“Important studies using modern genetic approaches have highlighted the multiple ways that KORs effect behavior, and paradoxical effects have emerged when manipulating the dynorphin system.”  
 ...and...
“In addition, circuit and site-specific manipulations...provide some clarity as to the convoluted effect seen with systemic administration of KOR agonists. This provides key important information as to how KOR modulation can be used to shift anxiety-related behaviors: both low doses of KOR agonists, as well as KOR antagonists, may prove to be effective.”
 ...finally...
“Despite of an abundance of literature showing KORs to be a promising therapeutic target for the treatment of drug addiction ... few drugs impacting the KOR system have been taken to the level of human clinical trials.”
4 I haven't heard that morphine or buprenorphine is recommended for human babies who cry persistently and excessively.

5  @debe: in addiction it's 2 to 32 mg (pure bup) or to 24 (bup+nalox). 0.2 mg cps are for pain.

6 The clinical trial was conducted in Israel, where buprenorphine is used to treat opioid dependence (as in many other countries) Litigiousness might be one possible reason such a study hasn't been conducted in the US?

7 Caution is needed when interpreting results using Last Observation Carried Forward (LOCF) analyses filling in missing values based on existing data because of the problematic nature of this method for handling missing data. See Appendix below.


References

Crowley NA, Kash TL. (2015). Kappa opioid receptor signaling in the brain: Circuitry and implications for treatment. Prog Neuropsychopharmacol Biol Psychiatry 62:51-60.

Howe CQ, Sullivan MD. (2014). The missing 'P' in pain management: how the current opioid epidemic highlights the need for psychiatric services in chronic pain care. Gen Hosp Psychiatry 36(1):99-104.

Kolodny A, Courtwright DT, Hwang CS, Kreiner P, Eadie JL, Clark TW, Alexander GC. (2015). The prescription opioid and heroin crisis: a public health approach to anepidemic of addiction. Annu Rev Public Health 36:559-74.

Panksepp, J., & Yovell, Y. (2014). Preclinical Modeling of Primal Emotional Affects (SEEKING, PANIC and PLAY): Gateways to the Development of New Treatments for Depression. Psychopathology, 47 (6), 383-393. DOI: 10.1159/000366208

Tenore, P. (2008). Psychotherapeutic Benefits of Opioid Agonist Therapy. Journal of Addictive Diseases, 27 (3), 49-65. DOI: 10.1080/10550880802122646

Watt, D., & Panksepp, J. (2009). Depression: An Evolutionarily Conserved Mechanism to Terminate Separation Distress? A Review of Aminergic, Peptidergic, and Neural Network Perspectives Neuropsychoanalysis, 11 (1), 7-51 DOI: 10.1080/15294145.2009.10773593

Yovell, Y., Bar, G., Mashiah, M., Baruch, Y., Briskman, I., Asherov, J., Lotan, A., Rigbi, A., & Panksepp, J. (2015). Ultra-Low-Dose Buprenorphine as a Time-Limited Treatment for Severe Suicidal Ideation: A Randomized Controlled Trial. American Journal of Psychiatry DOI: 10.1176/appi.ajp.2015.15040535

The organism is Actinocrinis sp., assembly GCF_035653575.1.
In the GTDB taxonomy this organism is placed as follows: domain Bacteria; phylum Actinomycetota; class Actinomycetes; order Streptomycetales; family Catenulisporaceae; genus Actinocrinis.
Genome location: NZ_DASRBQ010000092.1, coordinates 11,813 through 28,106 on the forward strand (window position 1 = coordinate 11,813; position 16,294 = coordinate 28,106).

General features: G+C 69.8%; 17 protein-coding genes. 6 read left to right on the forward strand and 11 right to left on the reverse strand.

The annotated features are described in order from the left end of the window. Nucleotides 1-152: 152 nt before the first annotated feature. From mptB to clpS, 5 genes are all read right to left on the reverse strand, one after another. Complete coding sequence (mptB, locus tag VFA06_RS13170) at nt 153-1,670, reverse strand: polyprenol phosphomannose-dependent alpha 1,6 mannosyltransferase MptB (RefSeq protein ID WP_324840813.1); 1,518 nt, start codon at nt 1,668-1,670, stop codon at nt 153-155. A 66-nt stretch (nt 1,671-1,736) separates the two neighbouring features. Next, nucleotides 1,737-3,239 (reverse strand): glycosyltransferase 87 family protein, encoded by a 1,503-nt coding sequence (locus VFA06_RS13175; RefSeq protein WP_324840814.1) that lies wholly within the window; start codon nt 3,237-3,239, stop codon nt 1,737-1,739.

Yin X, Guven N, Dietis N. (2015). Opioids in Depression: Not Quite There Yet. UK Journal of Pharmaceutical and Biosciences 3(1):12-7.




Appendix

Reasons to avoid Last Observation Carried Forward (LOCF):

Streiner 2014: “...LOCF has serious and, in some cases, fatal problems.”

Olsen et al. 2012: “Although these methods are simple to implement, they are deeply flawed in that they may introduce bias and underestimate uncertainty, leading to erroneous conclusions.”

www.missingdata.org.uk: “For full longitudinal data analyses this is clearly disastrous: means and covariance structure are seriously distorted. For single time point analyses the means are still likely to be distorted, measures of precision are wrong and hence inferences are wrong. Note this is true even if the mechanism that causes the data to be missing is completely random.”

Molnar et al. 2008: “If there were a prize for the most inappropriate analytical technique in dementia research, 'last observation carried forward' would be the runaway winner.”

Molnar et al. 2009: “The published results of some randomized controlled trials of dementia drugs may be inaccurate (i.e., drug effectiveness may be exaggerated) or invalid (i.e., there may be false-positive results) because of bias introduced through the inappropriate use of LOCF analyses.”
 

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5 Comments:

At January 10, 2016 7:57 AM, Blogger Ray Davis said...

"I haven't heard that morphine or buprenorphine is recommended for human babies who cry persistently and excessively."

An earlier generation of field-researchers found it quite (and sometimes permanently) effective: http://www.victorianweb.org/science/health/health4.html

 
At January 10, 2016 11:55 AM, Blogger The Neurocritic said...

Thanks for that ghastly bit of Victorian history! I've found some wonderful ads for products like Baby Ease, Atkinson & Barker's Royal Infants Preservative, and (my personal favorite) Infant's Delight Mother's Joy

 
At January 11, 2016 10:40 AM, Blogger Neuroskeptic said...

Great post

"As far as I can tell, no one is clamoring for narcotic analgesics like OxyContin and Vicodin to be used as antidepressants."

Although Bruce Charlton, former editor of Medical Hypotheses, suggested that "major depressive disorder is sickness behavior and antidepressants are analgesic" and speculated that "conventional analgesics (aspirin, acetaminophen, opiates) may be antidepressant"...

 
At January 11, 2016 1:07 PM, Blogger Unknown said...

morphia baby drops, "for 1-5 days old..."
Otoh today i hear on tadio that those who only detox without therapy have a 93% relapse rate. No questions why thst wasnt true after Nam. No non to Rat Park and Dr Carl Heart who would make us think maybe just maybe, there were realsyvhic stresserd "out there" as well as intrapsychic drivers. But hell, lets squable over most effective bandages and symptom chasing.

 
At January 12, 2016 2:26 AM, Blogger The Neurocritic said...

Thanks, Neuroskeptic.

Huh, that Charlton article was published in 2000, well before the "acetaminophen for social rejection" craze. But no one seems to cite him, I wonder why...